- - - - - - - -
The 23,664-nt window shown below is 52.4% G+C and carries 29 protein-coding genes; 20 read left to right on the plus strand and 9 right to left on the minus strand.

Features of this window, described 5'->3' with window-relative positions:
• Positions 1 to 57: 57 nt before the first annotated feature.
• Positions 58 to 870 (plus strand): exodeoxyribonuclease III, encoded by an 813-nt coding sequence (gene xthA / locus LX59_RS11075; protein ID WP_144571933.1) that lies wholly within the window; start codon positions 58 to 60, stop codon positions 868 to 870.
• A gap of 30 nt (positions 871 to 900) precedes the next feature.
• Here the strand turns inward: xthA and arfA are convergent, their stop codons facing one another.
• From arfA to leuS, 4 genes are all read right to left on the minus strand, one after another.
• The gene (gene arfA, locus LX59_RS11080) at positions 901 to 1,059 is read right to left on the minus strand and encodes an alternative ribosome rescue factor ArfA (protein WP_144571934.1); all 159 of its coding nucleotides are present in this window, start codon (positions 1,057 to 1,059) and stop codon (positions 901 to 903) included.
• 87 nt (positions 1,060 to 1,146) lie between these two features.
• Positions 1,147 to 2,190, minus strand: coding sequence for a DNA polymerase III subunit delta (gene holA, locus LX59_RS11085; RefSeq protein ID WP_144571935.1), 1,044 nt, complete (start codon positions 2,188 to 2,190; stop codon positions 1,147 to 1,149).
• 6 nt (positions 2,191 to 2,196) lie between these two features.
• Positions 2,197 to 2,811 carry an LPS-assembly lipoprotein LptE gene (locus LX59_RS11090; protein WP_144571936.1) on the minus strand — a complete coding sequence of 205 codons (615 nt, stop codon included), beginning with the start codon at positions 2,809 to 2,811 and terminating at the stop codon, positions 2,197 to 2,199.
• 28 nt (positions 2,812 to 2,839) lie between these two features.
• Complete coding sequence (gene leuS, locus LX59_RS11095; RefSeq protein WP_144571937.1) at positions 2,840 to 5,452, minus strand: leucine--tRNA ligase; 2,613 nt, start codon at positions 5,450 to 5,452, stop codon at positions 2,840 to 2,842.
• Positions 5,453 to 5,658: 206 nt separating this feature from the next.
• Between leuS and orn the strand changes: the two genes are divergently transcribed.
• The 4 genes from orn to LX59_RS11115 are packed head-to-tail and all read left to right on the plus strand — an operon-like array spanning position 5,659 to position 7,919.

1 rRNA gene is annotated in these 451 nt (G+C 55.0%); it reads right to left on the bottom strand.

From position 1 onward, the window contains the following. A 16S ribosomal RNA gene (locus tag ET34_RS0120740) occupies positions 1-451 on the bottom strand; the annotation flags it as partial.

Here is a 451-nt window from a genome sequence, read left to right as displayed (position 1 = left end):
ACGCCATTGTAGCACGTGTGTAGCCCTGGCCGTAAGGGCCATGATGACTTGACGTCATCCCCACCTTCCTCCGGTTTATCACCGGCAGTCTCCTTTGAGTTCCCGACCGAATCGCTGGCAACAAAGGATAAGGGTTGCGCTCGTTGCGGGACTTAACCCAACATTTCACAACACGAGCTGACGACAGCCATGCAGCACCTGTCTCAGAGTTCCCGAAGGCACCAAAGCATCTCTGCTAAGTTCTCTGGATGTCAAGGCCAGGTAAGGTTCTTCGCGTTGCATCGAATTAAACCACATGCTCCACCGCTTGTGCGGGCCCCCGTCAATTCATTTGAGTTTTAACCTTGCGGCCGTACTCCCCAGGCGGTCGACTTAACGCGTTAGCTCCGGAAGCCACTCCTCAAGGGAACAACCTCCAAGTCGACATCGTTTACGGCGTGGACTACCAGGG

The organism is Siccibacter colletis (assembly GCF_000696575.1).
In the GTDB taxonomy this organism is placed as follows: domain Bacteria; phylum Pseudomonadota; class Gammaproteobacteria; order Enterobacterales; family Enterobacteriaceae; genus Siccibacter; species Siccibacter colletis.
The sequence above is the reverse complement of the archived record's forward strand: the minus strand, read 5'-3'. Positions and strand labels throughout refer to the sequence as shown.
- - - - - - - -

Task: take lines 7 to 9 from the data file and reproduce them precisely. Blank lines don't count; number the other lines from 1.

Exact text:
• From arfA to leuS, 4 genes are all read right to left on the minus strand, one after another.
• The gene (gene arfA, locus LX59_RS11080) at positions 901 to 1,059 is read right to left on the minus strand and encodes an alternative ribosome rescue factor ArfA (protein WP_144571934.1); all 159 of its coding nucleotides are present in this window, start codon (positions 1,057 to 1,059) and stop codon (positions 901 to 903) included.
• 87 nt (positions 1,060 to 1,146) lie between these two features.